While birds of all varieties can be found in the sanctuary year-round, spring and late summer are best for spotting Magnificent Frigatebirds, Reddish Egret, Roseate Spoonbill and American Avocet. Other common birds found here include many different species of cormorant, pelican, heron, sandpiper, plover, egret, gull, and tern.

Laguna Atascosa National Wildlife Refuge

Laguna Atascosa is special for a number of reasons, one being that more species of birds are reported here than any other national wildlife refuge in the U.S. with a whopping 417 species on record. An additional 45 species of mammals, 44 types of reptiles, and 130 different butterflies also call Laguna Atascosa home. The 97,000-acre refuge near Texas’ southern tip contains freshwater wetlands, prairies, mud flats, and beaches.

Along with Grebes, American White Pelicans, and Sandhill Cranes, up to 250,000 individual ducks spend their winters here. A few Texas specialties spotted here include White-tailed Kite, Harris’s Hawk, White-tipped Dove, Buff-bellied Hummingbird, Black-crested Titmouse, and Bronzed Cowbird.

Among the refuge’s 45 species of mammals is a small population of endangered ocelots. After two endangered ocelots were killed by vehicles, Bayside Drive inside the park was closed in order to construct two under-the-road wildlife crossings. After construction is finished, Bayside Drive will reopen to hiking, biking, and private vehicles on a limited basis. Construction is scheduled to be completed sometime in 2019.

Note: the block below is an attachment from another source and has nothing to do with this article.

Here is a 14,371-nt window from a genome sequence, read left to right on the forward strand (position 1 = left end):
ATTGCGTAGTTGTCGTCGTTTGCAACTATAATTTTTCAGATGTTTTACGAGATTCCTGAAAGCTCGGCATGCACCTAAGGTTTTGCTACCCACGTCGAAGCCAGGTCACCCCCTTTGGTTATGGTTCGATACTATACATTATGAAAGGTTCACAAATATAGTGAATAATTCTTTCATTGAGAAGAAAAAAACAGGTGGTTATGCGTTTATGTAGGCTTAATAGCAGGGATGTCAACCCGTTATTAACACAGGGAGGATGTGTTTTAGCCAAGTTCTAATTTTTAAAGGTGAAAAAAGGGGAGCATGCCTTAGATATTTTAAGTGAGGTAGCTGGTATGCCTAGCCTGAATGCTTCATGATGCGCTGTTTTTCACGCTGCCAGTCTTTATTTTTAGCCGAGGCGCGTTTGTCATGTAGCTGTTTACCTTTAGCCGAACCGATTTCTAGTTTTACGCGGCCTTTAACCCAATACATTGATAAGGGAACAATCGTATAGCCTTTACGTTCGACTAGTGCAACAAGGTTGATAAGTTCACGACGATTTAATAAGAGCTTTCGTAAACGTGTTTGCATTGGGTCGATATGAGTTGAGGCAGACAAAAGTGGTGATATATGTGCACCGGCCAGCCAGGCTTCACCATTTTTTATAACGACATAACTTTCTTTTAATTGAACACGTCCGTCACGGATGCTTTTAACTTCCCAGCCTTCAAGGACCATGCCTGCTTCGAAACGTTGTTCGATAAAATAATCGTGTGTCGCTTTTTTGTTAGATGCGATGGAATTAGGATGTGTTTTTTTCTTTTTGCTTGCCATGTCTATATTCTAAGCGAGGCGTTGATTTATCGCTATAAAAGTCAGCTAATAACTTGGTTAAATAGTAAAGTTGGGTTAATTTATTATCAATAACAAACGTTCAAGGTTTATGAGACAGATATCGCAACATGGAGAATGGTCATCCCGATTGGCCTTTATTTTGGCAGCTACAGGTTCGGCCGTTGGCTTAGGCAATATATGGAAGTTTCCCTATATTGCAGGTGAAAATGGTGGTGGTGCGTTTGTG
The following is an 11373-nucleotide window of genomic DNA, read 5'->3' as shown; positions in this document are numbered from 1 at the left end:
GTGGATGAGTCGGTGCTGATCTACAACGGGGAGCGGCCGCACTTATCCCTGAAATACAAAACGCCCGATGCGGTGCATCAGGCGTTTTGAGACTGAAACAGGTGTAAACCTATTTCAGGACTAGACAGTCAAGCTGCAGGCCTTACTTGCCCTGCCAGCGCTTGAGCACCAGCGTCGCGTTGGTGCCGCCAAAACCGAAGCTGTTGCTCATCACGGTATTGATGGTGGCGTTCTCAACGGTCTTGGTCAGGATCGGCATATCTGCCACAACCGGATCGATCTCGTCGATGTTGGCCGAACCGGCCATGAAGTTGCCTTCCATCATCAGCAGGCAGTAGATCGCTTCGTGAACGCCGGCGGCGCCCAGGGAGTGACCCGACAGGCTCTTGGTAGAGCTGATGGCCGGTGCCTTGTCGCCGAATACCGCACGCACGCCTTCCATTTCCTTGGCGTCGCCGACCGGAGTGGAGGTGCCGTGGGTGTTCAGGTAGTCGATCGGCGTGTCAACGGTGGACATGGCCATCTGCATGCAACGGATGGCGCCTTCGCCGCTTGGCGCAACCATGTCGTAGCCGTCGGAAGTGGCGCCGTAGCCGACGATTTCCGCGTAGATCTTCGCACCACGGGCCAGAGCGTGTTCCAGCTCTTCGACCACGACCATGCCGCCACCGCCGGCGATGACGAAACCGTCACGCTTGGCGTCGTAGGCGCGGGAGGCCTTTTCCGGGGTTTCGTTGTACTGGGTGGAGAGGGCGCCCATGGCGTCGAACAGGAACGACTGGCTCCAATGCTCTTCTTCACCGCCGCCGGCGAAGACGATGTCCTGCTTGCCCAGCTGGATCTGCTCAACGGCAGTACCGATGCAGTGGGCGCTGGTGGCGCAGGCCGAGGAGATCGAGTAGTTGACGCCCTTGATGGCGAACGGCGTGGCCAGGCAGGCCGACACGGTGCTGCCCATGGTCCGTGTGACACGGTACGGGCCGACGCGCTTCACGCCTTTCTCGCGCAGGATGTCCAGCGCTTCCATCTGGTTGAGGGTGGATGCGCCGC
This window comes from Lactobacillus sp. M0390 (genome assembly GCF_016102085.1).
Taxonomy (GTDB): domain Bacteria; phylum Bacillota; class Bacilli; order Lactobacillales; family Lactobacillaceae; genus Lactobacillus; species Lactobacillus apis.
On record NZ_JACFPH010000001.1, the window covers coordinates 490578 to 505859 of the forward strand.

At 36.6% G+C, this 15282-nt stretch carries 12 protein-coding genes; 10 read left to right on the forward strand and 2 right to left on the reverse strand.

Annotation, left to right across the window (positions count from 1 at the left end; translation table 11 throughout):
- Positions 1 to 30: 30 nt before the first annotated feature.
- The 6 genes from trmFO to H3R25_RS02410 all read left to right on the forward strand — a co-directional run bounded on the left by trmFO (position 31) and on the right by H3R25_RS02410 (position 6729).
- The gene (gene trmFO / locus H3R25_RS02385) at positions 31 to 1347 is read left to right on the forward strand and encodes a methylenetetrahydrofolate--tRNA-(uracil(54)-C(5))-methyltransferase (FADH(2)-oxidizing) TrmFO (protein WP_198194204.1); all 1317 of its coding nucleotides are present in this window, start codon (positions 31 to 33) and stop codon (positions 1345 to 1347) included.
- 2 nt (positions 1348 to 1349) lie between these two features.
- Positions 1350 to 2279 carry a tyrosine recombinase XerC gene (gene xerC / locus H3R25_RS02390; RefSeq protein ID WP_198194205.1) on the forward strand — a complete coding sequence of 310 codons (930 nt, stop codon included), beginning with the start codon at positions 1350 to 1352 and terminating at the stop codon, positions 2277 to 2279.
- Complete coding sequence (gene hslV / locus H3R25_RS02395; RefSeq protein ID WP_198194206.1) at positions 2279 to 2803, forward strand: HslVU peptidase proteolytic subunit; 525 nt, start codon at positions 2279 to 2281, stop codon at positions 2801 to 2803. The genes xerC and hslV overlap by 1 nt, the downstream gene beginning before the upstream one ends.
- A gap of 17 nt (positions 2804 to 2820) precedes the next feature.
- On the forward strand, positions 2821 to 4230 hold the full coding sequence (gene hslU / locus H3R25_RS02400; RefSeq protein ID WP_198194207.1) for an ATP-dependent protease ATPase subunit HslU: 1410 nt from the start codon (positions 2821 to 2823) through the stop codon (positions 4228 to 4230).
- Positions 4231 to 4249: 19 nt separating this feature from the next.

Big Bend National Park

Situated on the Rio Grande River in western Texas, Big Bend National Park consists of three main ecosystems, each of which contributes to the diverse range of birds found here. A large portion of the park is Chihuahuan Desert, while the central areas of the park contain oak canyons and ponderosa pines that make up the Chisos Mountains, reaching elevations of more than 7,000 feet. Along the Rio Grande itself are lush areas of cottonwoods, willows, and wetland vegetation.

Big Bend National Park has the highest total bird list of any national park. Although 414 different species have been spotted here, the most sought-after bird is the Colima Warbler, which nests in the Chisos Mountains and whose range just barely reaches across the Mexican border and into the park. Other birds in the Chisos include the Acorn Woodpecker, Mexican Jay, Hepatic Tanager and the Zone-tailed Hawk. Lower elevations are home to the Scaled Quail, Elf Owl, Lesser Nighthawk, Cactus Wren, varied bunting, Scott’s Oriole and the Lucifer Hummingbird, which has a limited range in the U.S.

Though we’ve only covered five birding hotspots in Texas here, there are many others that offer beautiful scenery and a diverse range of birds and wildlife alike. Let us know which Texas birding hotspots you’ve visited and what you saw while you were there.